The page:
Rebecca Addelman has more proven that she can take on chaotic crime dramedies as a writer behind the excellent “Dead to Me.” But when it comes to “Guilty Party,” the new Paramount+ series she created starring Kate Beckinsale, she has totally fumbled the ball.
It’s not just that “Guilty Party” is bad (though it is). It’s entirely unfocused and Addelman and her writing team don’t seem to know what exactly they want the show to be. It starts off intriguing enough with a flawed protagonist named Beth Burgess (Beckinsale), a journalist who is accused of falsifying a quote in a story moments after receiving an award for it. She says she was framed. Her shady superior isn’t backing her up. It sets up an interesting drama about a woman, one who obviously has investigative abilities, determined to find out who did this to her and why. Then, to clear her name.
Except, “Guilty Party” isn’t that. Beth loses her job and falls into a personal and professional depression, taking on a pride-swallowing position as a writer at a publication where she reports to a millennial (Madeleine Arthur) more interested in Harry Potter memes than serious crime stories. While it gives way to a few humorous moments between the older and younger women, this is mostly empty fodder that could have been better spent establishing the more compelling narrative.
At this point in the series, Beth doesn’t know who might have set her up and strangely doesn’t seem to care, which is uncharacteristic of a woman who takes every chance to exasperatingly remind everyone that she is an upright reporter.
Beth’s home life is also unfulfilling to watch. “Guilty Party” aims to show how her relationship with her husband (Geoff Stults) is deteriorating due to her dissatisfaction with her work and his truly out-of-nowhere decision to have kids after they both decided they wouldn’t. The series alludes to Beth’s relationship with her mother that may be a factor in her stance against motherhood, but the series doesn’t dive into it in the first few episodes. And honestly, that’s not captivating enough for you to care either way.
With a title like “Guilty Party,” you’d think the writers would dive more quickly into a person or people responsible for some type of offense. Strangely, they take a meaningless detour from whatever really happened with Beth and her award-humiliating story into her interior life. But things begin to heat up when she’s handed the case of a woman, Toni Plimpton (Jules Latimer), who has been imprisoned for a murder she says she didn’t commit.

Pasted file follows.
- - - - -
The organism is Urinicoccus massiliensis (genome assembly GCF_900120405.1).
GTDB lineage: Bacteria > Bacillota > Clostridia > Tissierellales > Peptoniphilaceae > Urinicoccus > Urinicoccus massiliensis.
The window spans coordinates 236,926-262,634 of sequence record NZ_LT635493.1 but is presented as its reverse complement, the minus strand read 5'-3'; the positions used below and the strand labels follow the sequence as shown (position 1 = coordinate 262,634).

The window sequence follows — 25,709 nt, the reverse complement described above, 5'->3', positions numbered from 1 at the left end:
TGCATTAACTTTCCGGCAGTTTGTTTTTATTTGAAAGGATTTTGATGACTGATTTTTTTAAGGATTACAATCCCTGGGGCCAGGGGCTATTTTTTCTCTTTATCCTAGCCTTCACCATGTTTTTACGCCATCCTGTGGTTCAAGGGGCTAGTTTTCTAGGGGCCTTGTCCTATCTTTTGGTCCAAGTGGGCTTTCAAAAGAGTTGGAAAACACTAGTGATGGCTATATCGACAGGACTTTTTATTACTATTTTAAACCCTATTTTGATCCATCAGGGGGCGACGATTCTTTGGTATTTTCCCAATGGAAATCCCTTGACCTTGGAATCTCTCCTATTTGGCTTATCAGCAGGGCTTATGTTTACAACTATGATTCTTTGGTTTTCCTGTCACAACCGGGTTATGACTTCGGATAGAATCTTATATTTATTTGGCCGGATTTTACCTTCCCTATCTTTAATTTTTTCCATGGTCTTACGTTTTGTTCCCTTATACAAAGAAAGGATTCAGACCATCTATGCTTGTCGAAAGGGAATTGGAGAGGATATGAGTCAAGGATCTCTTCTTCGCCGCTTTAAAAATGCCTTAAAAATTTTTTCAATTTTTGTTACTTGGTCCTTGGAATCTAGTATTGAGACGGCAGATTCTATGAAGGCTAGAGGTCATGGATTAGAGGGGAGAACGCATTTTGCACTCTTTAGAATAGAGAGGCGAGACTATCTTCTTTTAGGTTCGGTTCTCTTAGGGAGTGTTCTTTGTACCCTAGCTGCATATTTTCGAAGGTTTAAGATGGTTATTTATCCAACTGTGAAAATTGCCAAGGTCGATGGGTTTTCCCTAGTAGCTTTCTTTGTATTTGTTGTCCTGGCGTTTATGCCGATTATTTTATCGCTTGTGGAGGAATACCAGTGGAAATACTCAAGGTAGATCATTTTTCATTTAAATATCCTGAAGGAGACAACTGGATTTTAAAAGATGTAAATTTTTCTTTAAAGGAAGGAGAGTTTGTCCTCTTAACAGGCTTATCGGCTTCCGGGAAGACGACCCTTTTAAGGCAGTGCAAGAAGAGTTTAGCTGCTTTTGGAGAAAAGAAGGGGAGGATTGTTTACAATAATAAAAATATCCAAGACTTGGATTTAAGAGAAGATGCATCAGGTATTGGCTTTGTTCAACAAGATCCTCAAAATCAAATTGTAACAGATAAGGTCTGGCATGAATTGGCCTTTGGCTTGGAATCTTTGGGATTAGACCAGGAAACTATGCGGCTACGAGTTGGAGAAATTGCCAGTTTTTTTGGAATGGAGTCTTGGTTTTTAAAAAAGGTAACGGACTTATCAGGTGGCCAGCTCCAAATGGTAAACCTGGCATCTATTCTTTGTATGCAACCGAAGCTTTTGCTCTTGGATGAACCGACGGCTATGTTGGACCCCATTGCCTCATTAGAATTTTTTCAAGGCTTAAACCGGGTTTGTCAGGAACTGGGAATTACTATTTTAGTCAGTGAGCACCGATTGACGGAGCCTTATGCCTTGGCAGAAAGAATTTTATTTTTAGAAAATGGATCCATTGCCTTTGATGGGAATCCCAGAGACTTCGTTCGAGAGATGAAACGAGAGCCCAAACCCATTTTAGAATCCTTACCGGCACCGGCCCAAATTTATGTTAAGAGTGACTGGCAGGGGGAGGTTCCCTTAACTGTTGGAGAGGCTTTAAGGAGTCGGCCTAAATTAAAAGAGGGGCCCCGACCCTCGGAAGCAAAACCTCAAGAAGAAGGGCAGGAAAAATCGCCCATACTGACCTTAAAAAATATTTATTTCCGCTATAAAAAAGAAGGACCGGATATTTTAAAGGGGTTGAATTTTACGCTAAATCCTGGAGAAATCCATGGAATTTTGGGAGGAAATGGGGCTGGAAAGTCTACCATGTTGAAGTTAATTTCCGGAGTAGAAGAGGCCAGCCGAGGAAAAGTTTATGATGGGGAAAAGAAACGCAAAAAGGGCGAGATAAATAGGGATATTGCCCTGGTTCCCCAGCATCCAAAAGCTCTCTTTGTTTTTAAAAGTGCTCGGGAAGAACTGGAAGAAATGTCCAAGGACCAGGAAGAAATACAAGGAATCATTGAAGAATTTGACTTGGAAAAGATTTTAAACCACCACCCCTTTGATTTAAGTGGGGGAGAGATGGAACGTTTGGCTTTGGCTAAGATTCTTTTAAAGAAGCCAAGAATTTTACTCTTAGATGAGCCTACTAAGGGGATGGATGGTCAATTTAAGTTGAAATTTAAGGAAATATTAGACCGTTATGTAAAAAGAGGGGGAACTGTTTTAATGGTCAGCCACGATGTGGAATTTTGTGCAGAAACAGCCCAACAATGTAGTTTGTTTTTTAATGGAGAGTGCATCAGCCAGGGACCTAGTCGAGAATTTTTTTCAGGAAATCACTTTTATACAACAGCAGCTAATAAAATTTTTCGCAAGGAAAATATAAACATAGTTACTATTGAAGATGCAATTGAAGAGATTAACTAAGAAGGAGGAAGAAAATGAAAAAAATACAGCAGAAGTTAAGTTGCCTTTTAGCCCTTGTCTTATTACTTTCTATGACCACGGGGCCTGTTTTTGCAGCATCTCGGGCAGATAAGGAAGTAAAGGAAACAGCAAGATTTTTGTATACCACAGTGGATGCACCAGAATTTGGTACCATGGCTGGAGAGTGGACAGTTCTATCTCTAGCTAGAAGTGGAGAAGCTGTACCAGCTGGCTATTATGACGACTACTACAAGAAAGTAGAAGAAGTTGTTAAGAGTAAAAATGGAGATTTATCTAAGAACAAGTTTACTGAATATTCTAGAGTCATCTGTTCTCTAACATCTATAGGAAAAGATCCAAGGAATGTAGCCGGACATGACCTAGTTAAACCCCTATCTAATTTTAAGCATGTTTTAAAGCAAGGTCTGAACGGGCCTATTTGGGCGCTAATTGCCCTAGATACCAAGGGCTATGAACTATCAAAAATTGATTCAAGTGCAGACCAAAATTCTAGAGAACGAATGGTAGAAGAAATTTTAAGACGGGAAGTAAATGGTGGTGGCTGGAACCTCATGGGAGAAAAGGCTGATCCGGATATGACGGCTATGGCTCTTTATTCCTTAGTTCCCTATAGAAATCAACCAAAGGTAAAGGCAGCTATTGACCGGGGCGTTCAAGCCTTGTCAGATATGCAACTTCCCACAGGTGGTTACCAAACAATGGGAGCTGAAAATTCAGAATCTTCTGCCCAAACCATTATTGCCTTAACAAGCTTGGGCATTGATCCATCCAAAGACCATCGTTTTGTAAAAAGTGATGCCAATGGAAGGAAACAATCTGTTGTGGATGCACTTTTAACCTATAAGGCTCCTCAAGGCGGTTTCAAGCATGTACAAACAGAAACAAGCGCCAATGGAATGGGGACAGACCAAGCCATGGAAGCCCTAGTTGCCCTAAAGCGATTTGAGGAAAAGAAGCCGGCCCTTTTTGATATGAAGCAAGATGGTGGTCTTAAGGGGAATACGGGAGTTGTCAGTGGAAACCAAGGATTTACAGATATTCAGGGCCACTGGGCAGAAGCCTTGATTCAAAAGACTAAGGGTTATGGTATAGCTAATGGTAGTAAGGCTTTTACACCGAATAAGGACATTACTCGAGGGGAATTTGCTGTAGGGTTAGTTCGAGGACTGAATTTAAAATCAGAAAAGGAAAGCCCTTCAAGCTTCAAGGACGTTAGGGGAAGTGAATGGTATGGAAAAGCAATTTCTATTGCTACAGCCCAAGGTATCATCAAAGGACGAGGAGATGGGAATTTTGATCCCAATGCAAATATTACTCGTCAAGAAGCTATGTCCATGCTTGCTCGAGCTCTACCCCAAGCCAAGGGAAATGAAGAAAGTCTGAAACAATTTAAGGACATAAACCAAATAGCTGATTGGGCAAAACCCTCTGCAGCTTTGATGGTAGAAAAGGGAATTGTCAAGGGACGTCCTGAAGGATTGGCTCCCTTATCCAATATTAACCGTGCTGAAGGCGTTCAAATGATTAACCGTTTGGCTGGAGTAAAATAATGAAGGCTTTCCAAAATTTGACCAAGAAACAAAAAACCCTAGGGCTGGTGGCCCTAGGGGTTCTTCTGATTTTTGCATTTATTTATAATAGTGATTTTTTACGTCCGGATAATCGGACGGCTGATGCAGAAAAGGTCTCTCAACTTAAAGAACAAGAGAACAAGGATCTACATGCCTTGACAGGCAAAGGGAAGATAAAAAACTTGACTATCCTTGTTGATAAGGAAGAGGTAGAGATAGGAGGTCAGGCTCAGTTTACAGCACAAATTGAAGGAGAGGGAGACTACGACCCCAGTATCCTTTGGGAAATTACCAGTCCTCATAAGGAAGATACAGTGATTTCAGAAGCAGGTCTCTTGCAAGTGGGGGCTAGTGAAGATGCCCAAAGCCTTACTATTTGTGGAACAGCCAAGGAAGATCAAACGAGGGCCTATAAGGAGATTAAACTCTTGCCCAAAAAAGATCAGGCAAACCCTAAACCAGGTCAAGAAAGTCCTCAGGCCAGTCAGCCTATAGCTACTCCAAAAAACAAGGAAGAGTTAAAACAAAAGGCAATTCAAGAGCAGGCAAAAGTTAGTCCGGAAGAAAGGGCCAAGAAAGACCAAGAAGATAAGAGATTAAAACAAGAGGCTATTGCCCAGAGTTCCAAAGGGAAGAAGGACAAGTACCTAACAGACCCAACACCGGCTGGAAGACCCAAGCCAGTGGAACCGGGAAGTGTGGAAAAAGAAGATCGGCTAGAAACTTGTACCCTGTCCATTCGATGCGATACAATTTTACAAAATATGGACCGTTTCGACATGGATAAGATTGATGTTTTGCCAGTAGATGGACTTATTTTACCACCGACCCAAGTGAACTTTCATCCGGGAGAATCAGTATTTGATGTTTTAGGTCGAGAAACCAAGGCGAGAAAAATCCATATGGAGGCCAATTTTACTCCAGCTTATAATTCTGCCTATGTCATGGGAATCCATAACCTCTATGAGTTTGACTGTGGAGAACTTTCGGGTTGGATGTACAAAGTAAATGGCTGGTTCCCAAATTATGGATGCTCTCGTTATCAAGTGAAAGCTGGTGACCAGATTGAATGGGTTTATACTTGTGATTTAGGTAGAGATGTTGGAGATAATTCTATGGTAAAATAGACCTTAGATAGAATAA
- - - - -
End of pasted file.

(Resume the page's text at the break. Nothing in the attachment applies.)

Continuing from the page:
Of course, Amber (Arthur) isn’t initially interested. But Beth is already chasing the story like a dog with a bone, journalistic juices now revived. But this once renowned reporter inexplicably goes into the case half-cocked. When she meets a terrified Toni behind bars, she proceeds like this is her first day on the job, misidentifying details about her case and slow to realize that this Black woman will require special attention in a legal system rigged against her.
If this wildly out-of-character behavior is meant as a form of slapstick, it definitely doesn’t come across and is entirely misplaced. In fact, Beth has to plead with Toni to keep her on the case — partly because Toni is disgusted by her lack of preparedness and because Beth is frantic for a career comeback. It begs a question that Toni herself wonders: Does Beth really care about Toni’s case?
“Guilty Party” doesn’t really answer that in the first few episodes, which might be all the answer you need. Instead, we continue to follow Beth as she bumbles around trying to prove Toni didn’t murder her husband, head-butting a competing journalist on the case, and getting in way over her head with Colorado criminals quick to draw their weapons on a white woman in heels who clearly has no idea what she’s doing.
While a 30-minute dramatic series is often welcome, “Guilty Party” might have been better suited to a one-hour format that would allow Addelman and her team to flesh out the characters and their motivations as well as fine tune the tone. It’s totally nonsensical that an accomplished journalist would make the mistakes Beth does, and even act the same way she does. Meanwhile, a Black woman is facing life in prison.
What is the point of “Guilty Party” and the way in which the writers are choosing to tell the story? After watching the first three episodes, it’s unlikely audiences will care to find out.
“Guilty Party” debuts on Paramount+ on October 14.
For the record: A previous version of this review listed an incorrect name for Kate Beckinsale’s character.